The “extra twist” being talked about may be a valid technique in certain situations. I’ve always called it taking advantage of the ability to dynamically shock the tires and get a little extra out of them. There aren’t many places where you can use it, however. If you’re doing it at every corner, it’s probably covering up a basic fault. You’re probably cornering too much under the limit over a large portion of the turn and only at (or above) the limit in the final phase. You may be turning too early and too slow, rather than turning later but with greater steering wheel speed.

I remember doing a lot of the “extra twist” technique when I was new. I think it may be caused by the lack of confidence in turning hard at higher speeds. We get comfortable with turning hard a low speeds first, so that’s where we do it. As our level increases we get more comfortable with quickly getting to the cornering limit at higher and higher speeds. Turning the steering wheel as fast as conditions allow reduces the transition time from one turn to the next, or from going straight to turning in, which has a direct effect on the speed you can carry, how late you can brake and ultimately elapsed time on course.

I think the process of “getting fast” is 1) learning how to evaluate the proper line to take, for your particular car and driving style, 2) developing the car control skills necessary to make certain maneuvers and be able drive the line you’ve decided to take, which again is highly dependent upon the type of car, and 3) gradually reducing the number and severity of mistakes, which implies that you have gained the knowledge of what constitutes a mistake. Making multiple inputs in what should be a single, smooth arc is definitely a mistake, but doesn’t by itself mean you won’t be “fast” in relation to someone else just because you’re not perfect. A lot depends upon the magnitude of the “mistake.” It does mean you have room for improvement. (I’m discounting the often-rapid corrections you have to make to keep a car on the limit of adhesion.)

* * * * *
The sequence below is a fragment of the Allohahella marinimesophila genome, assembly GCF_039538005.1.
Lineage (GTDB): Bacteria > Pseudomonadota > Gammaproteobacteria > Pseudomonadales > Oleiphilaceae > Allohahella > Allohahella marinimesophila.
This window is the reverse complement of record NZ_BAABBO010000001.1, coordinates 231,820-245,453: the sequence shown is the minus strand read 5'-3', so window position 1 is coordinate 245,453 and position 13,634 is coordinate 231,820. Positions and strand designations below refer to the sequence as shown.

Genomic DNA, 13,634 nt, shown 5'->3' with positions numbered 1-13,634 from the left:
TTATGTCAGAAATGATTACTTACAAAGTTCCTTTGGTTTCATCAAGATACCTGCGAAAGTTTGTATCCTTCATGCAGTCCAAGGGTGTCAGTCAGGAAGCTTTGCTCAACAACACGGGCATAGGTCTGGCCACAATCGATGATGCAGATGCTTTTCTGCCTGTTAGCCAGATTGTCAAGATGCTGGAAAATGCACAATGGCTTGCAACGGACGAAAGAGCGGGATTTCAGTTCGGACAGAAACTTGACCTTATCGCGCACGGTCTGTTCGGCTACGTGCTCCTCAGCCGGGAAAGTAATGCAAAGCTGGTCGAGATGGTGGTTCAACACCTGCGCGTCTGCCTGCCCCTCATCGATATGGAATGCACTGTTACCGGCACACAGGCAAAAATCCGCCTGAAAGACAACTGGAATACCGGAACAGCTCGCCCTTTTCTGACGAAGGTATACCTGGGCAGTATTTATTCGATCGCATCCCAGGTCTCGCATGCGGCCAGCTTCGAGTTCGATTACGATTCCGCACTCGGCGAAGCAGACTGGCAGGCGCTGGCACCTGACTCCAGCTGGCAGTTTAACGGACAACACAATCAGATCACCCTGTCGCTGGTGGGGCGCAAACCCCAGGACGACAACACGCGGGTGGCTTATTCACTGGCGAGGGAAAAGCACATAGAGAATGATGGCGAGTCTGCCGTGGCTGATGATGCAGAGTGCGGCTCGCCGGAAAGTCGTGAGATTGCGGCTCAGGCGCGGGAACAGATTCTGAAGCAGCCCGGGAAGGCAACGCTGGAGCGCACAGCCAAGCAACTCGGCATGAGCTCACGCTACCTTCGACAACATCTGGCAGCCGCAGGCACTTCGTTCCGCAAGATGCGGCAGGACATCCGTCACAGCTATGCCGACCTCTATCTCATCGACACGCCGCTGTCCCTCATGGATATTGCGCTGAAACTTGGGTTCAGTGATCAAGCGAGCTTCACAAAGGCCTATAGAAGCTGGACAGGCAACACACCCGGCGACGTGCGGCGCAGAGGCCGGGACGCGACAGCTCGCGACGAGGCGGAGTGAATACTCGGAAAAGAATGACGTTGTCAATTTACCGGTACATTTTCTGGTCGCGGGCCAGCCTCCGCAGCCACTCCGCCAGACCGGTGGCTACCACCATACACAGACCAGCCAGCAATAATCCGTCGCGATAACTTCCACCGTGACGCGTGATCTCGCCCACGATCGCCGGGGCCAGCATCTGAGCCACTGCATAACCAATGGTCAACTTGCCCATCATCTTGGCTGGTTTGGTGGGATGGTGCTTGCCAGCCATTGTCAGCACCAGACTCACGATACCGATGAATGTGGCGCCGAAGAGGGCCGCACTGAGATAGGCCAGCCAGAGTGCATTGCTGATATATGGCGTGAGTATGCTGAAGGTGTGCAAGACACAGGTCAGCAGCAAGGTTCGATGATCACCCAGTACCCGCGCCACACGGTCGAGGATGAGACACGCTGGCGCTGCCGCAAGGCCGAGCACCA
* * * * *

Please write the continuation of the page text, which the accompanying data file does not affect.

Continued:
Earlier this year I got to sit in on a video critique session with a group of accomplished autocrossers. One of the top drivers on the national circuit (another multi-time national champion) was watching his own video from the course we’d all run that day. The level and completeness of the critique he gave himself was impressive. “Oh, I got late there,” he says at one point, and I’m looking at it thinking the error was so incredibly slight that I would have never noticed it. Upon first view I would have said it was a flawless run. Only after repeated viewings could I see what he saw.

There are levels and levels.